About the Panthers: Northern Iowa has replaced Southern Illinois as the premier FCS program in the Midwest. Since 2001, the Panthers have recorded six 10-win seasons and claimed seven Missouri Valley Conference titles. They've finished in the FCS Top 25 in 10 of the past 11 years, with six top-5 appearances during the span. But UNI hasn't fared well against FBS foes as of late, and Iowa has won 14 straight against the Panthers. UNI returns most of its core on offense but says goodbye to standout quarterback Tirrell Rennie, who accounted for 23 touchdowns (14 pass, 9 rush) in 2011. Running back David Johnson returns after racking up 822 rush yards and nine touchdowns last fall. The Panthers lose their top three tacklers from 2011, including linebacker L.J. Fort, who led the FCS with an insane 184 total tackles in 2011. Redshirt freshman quarterback Sawyer Kollmorgen stood out during the spring game (237 pass yards, 2 TDs).

Random factoid: Northern Iowa is challenging itself right out of the gate, traveling to both Wisconsin and Iowa in the first two weeks. The Panthers have recorded three somewhat recent wins against Iowa State (2007, 1994 and 1992) and boast a 3-0 mark against Kansas State, but they have only one win against a Big Ten opponent (an 11-5 triumph at Iowa in 1898).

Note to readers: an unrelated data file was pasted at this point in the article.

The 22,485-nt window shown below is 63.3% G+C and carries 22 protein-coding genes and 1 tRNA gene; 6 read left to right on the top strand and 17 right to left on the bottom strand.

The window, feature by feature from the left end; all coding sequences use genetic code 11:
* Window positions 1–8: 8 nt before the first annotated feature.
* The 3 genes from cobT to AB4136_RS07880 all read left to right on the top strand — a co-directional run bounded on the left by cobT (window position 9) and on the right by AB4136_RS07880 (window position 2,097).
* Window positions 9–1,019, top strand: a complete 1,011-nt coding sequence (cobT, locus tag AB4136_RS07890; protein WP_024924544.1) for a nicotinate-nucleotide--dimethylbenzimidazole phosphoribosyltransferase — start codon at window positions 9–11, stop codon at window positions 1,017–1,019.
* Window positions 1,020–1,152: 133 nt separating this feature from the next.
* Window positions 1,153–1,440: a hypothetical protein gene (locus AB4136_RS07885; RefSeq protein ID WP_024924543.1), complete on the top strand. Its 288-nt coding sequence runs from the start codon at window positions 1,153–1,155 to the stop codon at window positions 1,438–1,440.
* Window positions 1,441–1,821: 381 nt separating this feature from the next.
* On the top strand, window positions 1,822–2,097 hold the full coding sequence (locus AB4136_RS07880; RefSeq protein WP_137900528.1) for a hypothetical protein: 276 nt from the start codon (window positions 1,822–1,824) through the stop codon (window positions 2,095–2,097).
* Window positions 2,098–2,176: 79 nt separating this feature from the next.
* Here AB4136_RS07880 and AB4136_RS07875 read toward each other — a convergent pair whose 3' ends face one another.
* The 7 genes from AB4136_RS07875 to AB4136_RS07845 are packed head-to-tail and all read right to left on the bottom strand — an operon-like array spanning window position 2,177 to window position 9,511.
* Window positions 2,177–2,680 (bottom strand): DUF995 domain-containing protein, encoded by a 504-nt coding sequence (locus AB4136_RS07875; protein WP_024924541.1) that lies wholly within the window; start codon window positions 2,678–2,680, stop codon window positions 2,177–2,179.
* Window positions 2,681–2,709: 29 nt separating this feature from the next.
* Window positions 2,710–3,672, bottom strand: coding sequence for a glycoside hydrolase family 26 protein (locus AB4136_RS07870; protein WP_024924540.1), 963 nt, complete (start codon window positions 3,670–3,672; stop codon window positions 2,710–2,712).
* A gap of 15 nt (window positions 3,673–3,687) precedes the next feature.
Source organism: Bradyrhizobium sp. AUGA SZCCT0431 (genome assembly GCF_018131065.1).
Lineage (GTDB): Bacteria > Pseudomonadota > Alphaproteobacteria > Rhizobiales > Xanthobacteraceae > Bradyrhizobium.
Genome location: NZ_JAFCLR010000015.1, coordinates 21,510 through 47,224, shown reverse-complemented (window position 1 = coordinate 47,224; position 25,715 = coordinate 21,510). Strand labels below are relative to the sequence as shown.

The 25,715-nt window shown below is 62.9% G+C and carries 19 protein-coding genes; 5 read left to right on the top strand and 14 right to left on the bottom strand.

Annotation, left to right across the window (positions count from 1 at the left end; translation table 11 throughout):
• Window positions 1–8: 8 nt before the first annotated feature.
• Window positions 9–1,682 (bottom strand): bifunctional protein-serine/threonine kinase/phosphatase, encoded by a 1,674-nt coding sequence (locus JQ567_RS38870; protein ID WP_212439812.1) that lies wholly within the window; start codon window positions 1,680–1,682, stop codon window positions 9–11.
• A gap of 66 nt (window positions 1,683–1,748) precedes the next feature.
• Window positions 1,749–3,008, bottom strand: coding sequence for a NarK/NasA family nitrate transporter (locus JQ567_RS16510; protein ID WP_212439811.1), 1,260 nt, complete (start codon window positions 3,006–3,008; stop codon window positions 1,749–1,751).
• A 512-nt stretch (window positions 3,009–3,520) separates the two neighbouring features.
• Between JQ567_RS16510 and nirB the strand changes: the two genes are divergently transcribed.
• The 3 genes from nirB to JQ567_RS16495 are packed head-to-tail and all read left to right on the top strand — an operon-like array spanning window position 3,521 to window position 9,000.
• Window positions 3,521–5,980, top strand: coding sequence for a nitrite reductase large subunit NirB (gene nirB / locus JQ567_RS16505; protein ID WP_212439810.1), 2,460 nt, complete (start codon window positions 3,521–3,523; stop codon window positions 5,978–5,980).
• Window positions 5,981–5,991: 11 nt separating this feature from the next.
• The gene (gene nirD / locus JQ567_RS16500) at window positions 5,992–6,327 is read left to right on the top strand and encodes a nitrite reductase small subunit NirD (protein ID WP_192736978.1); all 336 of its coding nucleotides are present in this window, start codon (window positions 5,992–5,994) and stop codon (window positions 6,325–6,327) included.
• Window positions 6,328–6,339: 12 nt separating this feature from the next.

Series with Wisconsin: First meeting.

Totally unscientific percentage chance Wisconsin wins: 84 percent. Northern Iowa is a very good FCS program, but it loses several key pieces and must win at a stadium where most FBS programs get pummeled on a regular basis. Wisconsin will be breaking in a new quarterback (most likely O'Brien, the Maryland transfer), but it boasts one of the nation's top rushing attacks and some star power on defense. The Badgers haven't lost at home since midway through the 2009 season, and their ground game will be a handful for a new-look UNI defense.

Posted by ESPN.com's Adam Rittenberg


It's a good thing TV cameras were present at Kinnick Stadium last Saturday to capture the final seven seconds of Iowa's matchup against Northern Iowa.

Without video evidence, it might be hard to convince the outside world of what actually happened.

"I've never seen stuff like that," Iowa linebacker A.J. Edds told me. "If you tried to make a movie with that script, I don't think anybody would believe it."

Edds was on Iowa's field-goal block team as Northern Iowa's Billy Hallgren set up for a potential game-winning 40-yard attempt with his team trailing 17-16. Hawkeyes defensive lineman Broderick Binns blocked Hallgren's kick, and the ball fluttered behind the line of scrimmage.